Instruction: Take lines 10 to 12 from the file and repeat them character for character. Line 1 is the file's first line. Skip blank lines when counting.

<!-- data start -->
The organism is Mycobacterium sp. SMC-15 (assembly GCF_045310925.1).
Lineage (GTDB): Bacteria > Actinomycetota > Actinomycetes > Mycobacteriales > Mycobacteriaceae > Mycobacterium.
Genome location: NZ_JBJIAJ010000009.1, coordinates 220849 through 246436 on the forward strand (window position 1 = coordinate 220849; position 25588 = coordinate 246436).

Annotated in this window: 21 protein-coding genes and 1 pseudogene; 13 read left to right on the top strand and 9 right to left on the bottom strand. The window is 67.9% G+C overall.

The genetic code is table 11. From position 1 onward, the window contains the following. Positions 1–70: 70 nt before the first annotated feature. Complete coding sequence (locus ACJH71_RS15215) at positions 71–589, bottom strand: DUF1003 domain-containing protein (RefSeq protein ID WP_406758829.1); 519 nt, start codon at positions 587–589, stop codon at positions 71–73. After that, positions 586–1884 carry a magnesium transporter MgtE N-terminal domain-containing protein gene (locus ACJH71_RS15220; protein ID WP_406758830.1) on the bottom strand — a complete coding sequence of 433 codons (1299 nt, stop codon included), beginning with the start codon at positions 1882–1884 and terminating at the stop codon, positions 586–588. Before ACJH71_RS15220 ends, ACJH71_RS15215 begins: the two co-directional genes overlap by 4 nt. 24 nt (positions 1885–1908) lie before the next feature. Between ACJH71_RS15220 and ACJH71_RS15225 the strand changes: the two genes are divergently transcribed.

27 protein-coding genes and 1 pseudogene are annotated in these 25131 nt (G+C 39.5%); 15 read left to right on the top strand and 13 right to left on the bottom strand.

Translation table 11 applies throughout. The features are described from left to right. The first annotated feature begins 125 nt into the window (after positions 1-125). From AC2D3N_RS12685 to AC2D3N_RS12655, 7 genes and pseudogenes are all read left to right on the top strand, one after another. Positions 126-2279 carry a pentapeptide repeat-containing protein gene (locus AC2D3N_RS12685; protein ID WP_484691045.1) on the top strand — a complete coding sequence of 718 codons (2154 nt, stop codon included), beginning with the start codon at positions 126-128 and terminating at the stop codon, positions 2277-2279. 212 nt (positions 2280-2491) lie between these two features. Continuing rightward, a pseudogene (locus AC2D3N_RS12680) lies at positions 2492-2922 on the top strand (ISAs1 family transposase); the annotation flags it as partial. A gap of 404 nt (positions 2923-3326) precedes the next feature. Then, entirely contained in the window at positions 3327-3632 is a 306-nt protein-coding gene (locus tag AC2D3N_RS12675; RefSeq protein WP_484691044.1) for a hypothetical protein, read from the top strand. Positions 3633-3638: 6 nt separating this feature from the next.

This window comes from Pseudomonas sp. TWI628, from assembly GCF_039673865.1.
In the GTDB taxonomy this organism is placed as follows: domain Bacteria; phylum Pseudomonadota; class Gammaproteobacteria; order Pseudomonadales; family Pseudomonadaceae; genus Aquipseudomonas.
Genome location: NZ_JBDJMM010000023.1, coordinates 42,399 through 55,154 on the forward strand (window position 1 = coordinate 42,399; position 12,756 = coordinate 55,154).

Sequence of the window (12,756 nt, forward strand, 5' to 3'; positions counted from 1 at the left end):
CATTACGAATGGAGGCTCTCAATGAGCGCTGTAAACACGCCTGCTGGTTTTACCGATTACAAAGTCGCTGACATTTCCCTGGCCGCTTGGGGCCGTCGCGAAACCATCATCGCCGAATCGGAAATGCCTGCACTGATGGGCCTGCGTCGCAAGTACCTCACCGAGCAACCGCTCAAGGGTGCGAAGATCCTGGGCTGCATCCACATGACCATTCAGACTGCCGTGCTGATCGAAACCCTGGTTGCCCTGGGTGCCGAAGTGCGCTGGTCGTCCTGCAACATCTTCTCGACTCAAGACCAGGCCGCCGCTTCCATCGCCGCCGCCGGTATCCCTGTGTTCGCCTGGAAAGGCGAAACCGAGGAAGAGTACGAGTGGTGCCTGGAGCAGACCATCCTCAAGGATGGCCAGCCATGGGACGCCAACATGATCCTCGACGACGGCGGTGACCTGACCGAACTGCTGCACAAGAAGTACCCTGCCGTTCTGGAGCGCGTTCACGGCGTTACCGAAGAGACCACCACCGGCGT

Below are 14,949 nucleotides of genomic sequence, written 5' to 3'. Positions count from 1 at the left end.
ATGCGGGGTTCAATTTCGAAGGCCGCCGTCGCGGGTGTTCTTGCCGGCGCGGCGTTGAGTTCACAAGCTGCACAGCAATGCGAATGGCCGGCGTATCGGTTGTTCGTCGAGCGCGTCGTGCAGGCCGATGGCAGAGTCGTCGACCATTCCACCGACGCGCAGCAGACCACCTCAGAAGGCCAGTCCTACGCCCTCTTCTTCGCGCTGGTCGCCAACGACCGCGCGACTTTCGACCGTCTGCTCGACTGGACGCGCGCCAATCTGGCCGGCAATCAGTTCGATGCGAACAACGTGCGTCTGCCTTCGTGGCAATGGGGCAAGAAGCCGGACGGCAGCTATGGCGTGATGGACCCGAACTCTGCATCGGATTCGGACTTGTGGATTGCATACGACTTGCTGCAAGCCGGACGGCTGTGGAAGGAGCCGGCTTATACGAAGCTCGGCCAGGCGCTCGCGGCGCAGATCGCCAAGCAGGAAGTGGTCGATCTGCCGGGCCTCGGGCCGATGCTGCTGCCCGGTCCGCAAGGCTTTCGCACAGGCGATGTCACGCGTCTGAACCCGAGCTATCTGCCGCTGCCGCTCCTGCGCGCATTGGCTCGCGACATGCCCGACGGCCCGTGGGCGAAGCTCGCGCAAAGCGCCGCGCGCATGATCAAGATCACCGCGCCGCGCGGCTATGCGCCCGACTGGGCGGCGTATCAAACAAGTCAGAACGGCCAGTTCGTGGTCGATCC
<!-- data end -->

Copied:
Genome location: NZ_JBDJMM010000023.1, coordinates 42,399 through 55,154 on the forward strand (window position 1 = coordinate 42,399; position 12,756 = coordinate 55,154).

Sequence of the window (12,756 nt, forward strand, 5' to 3'; positions counted from 1 at the left end):
CATTACGAATGGAGGCTCTCAATGAGCGCTGTAAACACGCCTGCTGGTTTTACCGATTACAAAGTCGCTGACATTTCCCTGGCCGCTTGGGGCCGTCGCGAAACCATCATCGCCGAATCGGAAATGCCTGCACTGATGGGCCTGCGTCGCAAGTACCTCACCGAGCAACCGCTCAAGGGTGCGAAGATCCTGGGCTGCATCCACATGACCATTCAGACTGCCGTGCTGATCGAAACCCTGGTTGCCCTGGGTGCCGAAGTGCGCTGGTCGTCCTGCAACATCTTCTCGACTCAAGACCAGGCCGCCGCTTCCATCGCCGCCGCCGGTATCCCTGTGTTCGCCTGGAAAGGCGAAACCGAGGAAGAGTACGAGTGGTGCCTGGAGCAGACCATCCTCAAGGATGGCCAGCCATGGGACGCCAACATGATCCTCGACGACGGCGGTGACCTGACCGAACTGCTGCACAAGAAGTACCCTGCCGTTCTGGAGCGCGTTCACGGCGTTACCGAAGAGACCACCACCGGCGT